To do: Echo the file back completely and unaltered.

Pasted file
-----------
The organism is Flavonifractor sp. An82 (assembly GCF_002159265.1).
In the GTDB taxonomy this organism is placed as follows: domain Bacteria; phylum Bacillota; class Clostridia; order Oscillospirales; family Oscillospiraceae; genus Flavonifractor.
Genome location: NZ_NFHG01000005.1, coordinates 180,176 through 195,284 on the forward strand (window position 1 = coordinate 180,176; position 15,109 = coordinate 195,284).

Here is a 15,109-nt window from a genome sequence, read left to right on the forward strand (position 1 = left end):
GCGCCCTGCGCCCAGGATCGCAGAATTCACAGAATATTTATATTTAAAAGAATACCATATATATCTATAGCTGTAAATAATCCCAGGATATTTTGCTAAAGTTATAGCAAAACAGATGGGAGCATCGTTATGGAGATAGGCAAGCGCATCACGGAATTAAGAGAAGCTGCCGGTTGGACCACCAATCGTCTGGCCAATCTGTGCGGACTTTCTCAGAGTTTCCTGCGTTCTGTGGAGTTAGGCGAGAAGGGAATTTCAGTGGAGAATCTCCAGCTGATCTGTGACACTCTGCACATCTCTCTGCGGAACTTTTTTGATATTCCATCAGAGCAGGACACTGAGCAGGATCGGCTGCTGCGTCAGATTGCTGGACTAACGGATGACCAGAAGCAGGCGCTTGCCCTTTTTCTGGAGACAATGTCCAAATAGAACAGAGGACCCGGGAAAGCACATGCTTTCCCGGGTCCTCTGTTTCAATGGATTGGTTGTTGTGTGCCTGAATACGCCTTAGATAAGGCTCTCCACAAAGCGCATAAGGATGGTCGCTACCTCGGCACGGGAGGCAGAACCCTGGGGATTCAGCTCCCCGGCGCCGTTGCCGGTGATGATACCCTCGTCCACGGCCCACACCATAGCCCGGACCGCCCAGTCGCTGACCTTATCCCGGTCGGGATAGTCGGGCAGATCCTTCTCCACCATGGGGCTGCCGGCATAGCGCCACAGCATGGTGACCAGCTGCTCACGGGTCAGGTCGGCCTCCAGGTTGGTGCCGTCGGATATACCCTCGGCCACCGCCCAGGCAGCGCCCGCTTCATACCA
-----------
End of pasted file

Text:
The organism is Flavonifractor sp. An82 (assembly GCF_002159265.1).
In the GTDB taxonomy this organism is placed as follows: domain Bacteria; phylum Bacillota; class Clostridia; order Oscillospirales; family Oscillospiraceae; genus Flavonifractor.
Genome location: NZ_NFHG01000005.1, coordinates 180,176 through 195,284 on the forward strand (window position 1 = coordinate 180,176; position 15,109 = coordinate 195,284).

Here is a 15,109-nt window from a genome sequence, read left to right on the forward strand (position 1 = left end):
GCGCCCTGCGCCCAGGATCGCAGAATTCACAGAATATTTATATTTAAAAGAATACCATATATATCTATAGCTGTAAATAATCCCAGGATATTTTGCTAAAGTTATAGCAAAACAGATGGGAGCATCGTTATGGAGATAGGCAAGCGCATCACGGAATTAAGAGAAGCTGCCGGTTGGACCACCAATCGTCTGGCCAATCTGTGCGGACTTTCTCAGAGTTTCCTGCGTTCTGTGGAGTTAGGCGAGAAGGGAATTTCAGTGGAGAATCTCCAGCTGATCTGTGACACTCTGCACATCTCTCTGCGGAACTTTTTTGATATTCCATCAGAGCAGGACACTGAGCAGGATCGGCTGCTGCGTCAGATTGCTGGACTAACGGATGACCAGAAGCAGGCGCTTGCCCTTTTTCTGGAGACAATGTCCAAATAGAACAGAGGACCCGGGAAAGCACATGCTTTCCCGGGTCCTCTGTTTCAATGGATTGGTTGTTGTGTGCCTGAATACGCCTTAGATAAGGCTCTCCACAAAGCGCATAAGGATGGTCGCTACCTCGGCACGGGAGGCAGAACCCTGGGGATTCAGCTCCCCGGCGCCGTTGCCGGTGATGATACCCTCGTCCACGGCCCACACCATAGCCCGGACCGCCCAGTCGCTGACCTTATCCCGGTCGGGATAGTCGGGCAGATCCTTCTCCACCATGGGGCTGCCGGCATAGCGCCACAGCATGGTGACCAGCTGCTCACGGGTCAGGTCGGCCTCCAGGTTGGTGCCGTCGGATATACCCTCGGCCACCGCCCAGGCAGCGCCCGCTTCATACCA